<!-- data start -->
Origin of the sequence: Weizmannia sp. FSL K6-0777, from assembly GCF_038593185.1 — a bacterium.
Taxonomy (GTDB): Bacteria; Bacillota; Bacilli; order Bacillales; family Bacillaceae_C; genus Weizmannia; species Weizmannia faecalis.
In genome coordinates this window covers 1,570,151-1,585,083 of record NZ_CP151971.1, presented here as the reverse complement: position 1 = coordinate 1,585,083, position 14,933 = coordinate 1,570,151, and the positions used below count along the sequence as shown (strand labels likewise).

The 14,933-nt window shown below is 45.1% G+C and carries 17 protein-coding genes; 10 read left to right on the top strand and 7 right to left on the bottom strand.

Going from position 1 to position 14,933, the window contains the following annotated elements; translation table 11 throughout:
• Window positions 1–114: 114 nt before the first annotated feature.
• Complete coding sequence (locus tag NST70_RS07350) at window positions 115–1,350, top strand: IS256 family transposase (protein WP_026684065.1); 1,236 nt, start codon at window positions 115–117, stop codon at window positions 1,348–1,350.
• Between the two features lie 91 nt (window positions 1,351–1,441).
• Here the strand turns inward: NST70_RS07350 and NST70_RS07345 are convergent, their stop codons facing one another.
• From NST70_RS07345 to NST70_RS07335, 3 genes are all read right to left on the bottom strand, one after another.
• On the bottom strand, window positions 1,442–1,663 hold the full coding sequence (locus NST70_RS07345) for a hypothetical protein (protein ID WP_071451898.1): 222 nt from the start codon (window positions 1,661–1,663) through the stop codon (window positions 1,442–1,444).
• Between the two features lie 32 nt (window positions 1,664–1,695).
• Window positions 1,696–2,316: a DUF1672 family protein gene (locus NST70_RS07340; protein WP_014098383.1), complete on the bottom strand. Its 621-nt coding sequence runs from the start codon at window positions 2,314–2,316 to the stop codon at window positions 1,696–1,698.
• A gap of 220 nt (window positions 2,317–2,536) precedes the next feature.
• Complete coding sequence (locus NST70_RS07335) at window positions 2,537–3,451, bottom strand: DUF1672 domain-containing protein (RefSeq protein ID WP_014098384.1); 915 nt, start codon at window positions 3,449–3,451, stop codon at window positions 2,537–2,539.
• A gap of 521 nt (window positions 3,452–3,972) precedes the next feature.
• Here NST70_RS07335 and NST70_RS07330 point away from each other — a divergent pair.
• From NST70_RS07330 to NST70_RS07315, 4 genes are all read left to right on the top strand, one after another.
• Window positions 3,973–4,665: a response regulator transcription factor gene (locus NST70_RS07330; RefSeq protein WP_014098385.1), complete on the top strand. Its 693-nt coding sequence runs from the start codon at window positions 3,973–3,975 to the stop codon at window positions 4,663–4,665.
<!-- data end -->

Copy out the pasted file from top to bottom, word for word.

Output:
Origin of the sequence: Weizmannia sp. FSL K6-0777, from assembly GCF_038593185.1 — a bacterium.
Taxonomy (GTDB): Bacteria; Bacillota; Bacilli; order Bacillales; family Bacillaceae_C; genus Weizmannia; species Weizmannia faecalis.
In genome coordinates this window covers 1,570,151-1,585,083 of record NZ_CP151971.1, presented here as the reverse complement: position 1 = coordinate 1,585,083, position 14,933 = coordinate 1,570,151, and the positions used below count along the sequence as shown (strand labels likewise).

The 14,933-nt window shown below is 45.1% G+C and carries 17 protein-coding genes; 10 read left to right on the top strand and 7 right to left on the bottom strand.

Going from position 1 to position 14,933, the window contains the following annotated elements; translation table 11 throughout:
• Window positions 1–114: 114 nt before the first annotated feature.
• Complete coding sequence (locus tag NST70_RS07350) at window positions 115–1,350, top strand: IS256 family transposase (protein WP_026684065.1); 1,236 nt, start codon at window positions 115–117, stop codon at window positions 1,348–1,350.
• Between the two features lie 91 nt (window positions 1,351–1,441).
• Here the strand turns inward: NST70_RS07350 and NST70_RS07345 are convergent, their stop codons facing one another.
• From NST70_RS07345 to NST70_RS07335, 3 genes are all read right to left on the bottom strand, one after another.
• On the bottom strand, window positions 1,442–1,663 hold the full coding sequence (locus NST70_RS07345) for a hypothetical protein (protein ID WP_071451898.1): 222 nt from the start codon (window positions 1,661–1,663) through the stop codon (window positions 1,442–1,444).
• Between the two features lie 32 nt (window positions 1,664–1,695).
• Window positions 1,696–2,316: a DUF1672 family protein gene (locus NST70_RS07340; protein WP_014098383.1), complete on the bottom strand. Its 621-nt coding sequence runs from the start codon at window positions 2,314–2,316 to the stop codon at window positions 1,696–1,698.
• A gap of 220 nt (window positions 2,317–2,536) precedes the next feature.
• Complete coding sequence (locus NST70_RS07335) at window positions 2,537–3,451, bottom strand: DUF1672 domain-containing protein (RefSeq protein ID WP_014098384.1); 915 nt, start codon at window positions 3,449–3,451, stop codon at window positions 2,537–2,539.
• A gap of 521 nt (window positions 3,452–3,972) precedes the next feature.
• Here NST70_RS07335 and NST70_RS07330 point away from each other — a divergent pair.
• From NST70_RS07330 to NST70_RS07315, 4 genes are all read left to right on the top strand, one after another.
• Window positions 3,973–4,665: a response regulator transcription factor gene (locus NST70_RS07330; RefSeq protein WP_014098385.1), complete on the top strand. Its 693-nt coding sequence runs from the start codon at window positions 3,973–3,975 to the stop codon at window positions 4,663–4,665.